The Milky Way
Tonight, when the sun goes down, look up. Depending on how dark it is outside, you can probably see several thousand stars up there, all of which come from our own galaxy, the Milky Way. If you look a bit closer though, you might be able to spot one of only a few galaxies other than our own that is visible with the naked eye.
If this makes you feel small, it should, because scientists estimate that there are hundreds of billions more galaxies in the universe, none of which you can see without a telescope. Moreover, each one of these galaxies has billions of stars, which brings the estimated grand total number of stars in the universe to 10 billion trillion. That’s more stars than the number of grains of sand on the Earth.
All the stars, galaxies, and black holes in the universe only compose about 5% of its mass. As crazy as it sounds, the other 95% is unaccounted for. Scientists decided to label this mystery material “dark matter.” To this day, they are still not sure where or what it is.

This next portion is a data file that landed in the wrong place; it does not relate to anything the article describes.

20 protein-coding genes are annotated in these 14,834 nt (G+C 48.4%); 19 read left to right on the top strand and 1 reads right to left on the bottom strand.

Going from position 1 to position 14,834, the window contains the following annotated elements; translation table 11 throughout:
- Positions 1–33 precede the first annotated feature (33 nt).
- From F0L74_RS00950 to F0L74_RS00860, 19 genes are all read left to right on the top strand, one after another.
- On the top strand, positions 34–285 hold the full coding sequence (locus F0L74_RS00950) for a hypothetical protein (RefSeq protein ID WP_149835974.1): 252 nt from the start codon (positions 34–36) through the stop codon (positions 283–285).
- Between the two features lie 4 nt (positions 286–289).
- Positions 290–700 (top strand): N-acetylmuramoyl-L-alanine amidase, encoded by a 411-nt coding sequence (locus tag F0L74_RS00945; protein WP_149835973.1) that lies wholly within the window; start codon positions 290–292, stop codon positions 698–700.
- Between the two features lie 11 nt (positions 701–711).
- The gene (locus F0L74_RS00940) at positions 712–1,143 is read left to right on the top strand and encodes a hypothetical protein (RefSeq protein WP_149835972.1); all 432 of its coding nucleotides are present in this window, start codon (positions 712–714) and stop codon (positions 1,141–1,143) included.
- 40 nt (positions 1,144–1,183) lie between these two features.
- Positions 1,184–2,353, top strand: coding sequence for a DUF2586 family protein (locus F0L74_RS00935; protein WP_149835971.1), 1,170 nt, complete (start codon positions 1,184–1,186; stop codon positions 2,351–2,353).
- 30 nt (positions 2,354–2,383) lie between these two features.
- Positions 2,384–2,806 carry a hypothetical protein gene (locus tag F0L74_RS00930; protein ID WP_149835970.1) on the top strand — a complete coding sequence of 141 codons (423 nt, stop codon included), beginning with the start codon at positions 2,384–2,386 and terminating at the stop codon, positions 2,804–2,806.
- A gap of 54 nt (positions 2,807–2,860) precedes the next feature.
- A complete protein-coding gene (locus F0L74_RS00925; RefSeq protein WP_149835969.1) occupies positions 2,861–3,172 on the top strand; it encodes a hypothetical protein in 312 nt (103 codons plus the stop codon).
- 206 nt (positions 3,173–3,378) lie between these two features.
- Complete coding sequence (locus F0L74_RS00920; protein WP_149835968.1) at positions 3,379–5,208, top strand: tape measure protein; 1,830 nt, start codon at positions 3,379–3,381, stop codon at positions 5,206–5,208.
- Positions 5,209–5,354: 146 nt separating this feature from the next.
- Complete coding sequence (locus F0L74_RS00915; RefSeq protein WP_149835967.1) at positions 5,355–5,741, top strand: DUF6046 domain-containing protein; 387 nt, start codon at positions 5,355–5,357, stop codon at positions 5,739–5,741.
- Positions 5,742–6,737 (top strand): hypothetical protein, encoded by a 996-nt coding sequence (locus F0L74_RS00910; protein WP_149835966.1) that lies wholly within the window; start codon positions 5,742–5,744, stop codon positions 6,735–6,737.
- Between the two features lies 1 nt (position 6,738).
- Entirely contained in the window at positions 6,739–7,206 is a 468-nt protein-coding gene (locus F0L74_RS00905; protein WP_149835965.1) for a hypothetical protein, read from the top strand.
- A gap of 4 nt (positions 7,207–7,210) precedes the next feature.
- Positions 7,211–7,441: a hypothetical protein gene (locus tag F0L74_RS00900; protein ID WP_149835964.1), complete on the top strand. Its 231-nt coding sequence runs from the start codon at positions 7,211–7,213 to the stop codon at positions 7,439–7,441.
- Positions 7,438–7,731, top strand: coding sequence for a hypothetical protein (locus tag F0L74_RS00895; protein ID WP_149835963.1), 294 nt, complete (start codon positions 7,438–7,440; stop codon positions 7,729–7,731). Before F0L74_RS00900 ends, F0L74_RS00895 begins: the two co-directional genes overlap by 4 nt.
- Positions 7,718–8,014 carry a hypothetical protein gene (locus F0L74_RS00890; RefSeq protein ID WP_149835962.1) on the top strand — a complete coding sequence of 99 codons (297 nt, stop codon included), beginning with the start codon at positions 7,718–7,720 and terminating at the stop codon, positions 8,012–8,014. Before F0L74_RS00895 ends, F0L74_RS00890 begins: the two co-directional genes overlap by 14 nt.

The Alcoholic Space Cloud
For those of you considering opening your own pubs, there is probably no place better than Sagittarius B. Although it is 26,000 light years away, this interstellar cloud of gas and dust contains over a billion billion billion liters of vinyl alcohol. Okay, so it’s not really drinkable, but it’s a very important organic compound that is critical to the existence of life.
Nuking the Moon
In the late 1950′s, by way of something labeled Project A119, the United States decided it would be a good idea to launch a nuclear missile at the moon. Why? Evidently, they felt it would give them a leg up in the Space Race. Fortunately, however, the plan was never executed.
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